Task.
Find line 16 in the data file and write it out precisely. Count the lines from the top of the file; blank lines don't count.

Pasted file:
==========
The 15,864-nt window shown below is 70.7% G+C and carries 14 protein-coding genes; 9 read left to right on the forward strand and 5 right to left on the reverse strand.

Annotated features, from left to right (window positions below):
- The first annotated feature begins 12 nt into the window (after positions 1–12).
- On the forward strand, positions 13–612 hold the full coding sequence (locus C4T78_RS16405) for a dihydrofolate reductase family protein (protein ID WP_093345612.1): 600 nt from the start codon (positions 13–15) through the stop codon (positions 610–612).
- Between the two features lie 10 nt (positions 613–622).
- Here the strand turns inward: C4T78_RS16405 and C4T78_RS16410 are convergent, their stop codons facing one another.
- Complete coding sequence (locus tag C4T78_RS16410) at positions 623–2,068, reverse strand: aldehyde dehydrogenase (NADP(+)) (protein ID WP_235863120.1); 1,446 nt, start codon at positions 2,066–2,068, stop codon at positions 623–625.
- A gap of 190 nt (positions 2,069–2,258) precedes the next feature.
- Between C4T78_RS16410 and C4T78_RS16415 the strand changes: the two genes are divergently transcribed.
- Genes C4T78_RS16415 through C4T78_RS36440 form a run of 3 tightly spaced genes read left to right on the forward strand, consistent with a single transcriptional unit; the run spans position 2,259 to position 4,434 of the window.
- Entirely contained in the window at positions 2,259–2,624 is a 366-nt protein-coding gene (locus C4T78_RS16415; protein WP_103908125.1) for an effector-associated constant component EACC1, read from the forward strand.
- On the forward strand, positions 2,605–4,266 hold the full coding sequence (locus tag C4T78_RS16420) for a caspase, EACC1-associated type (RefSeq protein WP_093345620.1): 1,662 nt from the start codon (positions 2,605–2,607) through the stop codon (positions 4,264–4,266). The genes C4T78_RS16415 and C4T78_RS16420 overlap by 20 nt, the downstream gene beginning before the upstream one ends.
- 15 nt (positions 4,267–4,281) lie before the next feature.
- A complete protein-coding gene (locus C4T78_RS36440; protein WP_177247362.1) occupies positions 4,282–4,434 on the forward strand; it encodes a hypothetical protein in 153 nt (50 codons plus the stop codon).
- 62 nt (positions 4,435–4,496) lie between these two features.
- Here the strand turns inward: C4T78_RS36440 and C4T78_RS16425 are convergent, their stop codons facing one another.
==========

- Here the strand turns inward: C4T78_RS36440 and C4T78_RS16425 are convergent, their stop codons facing one another.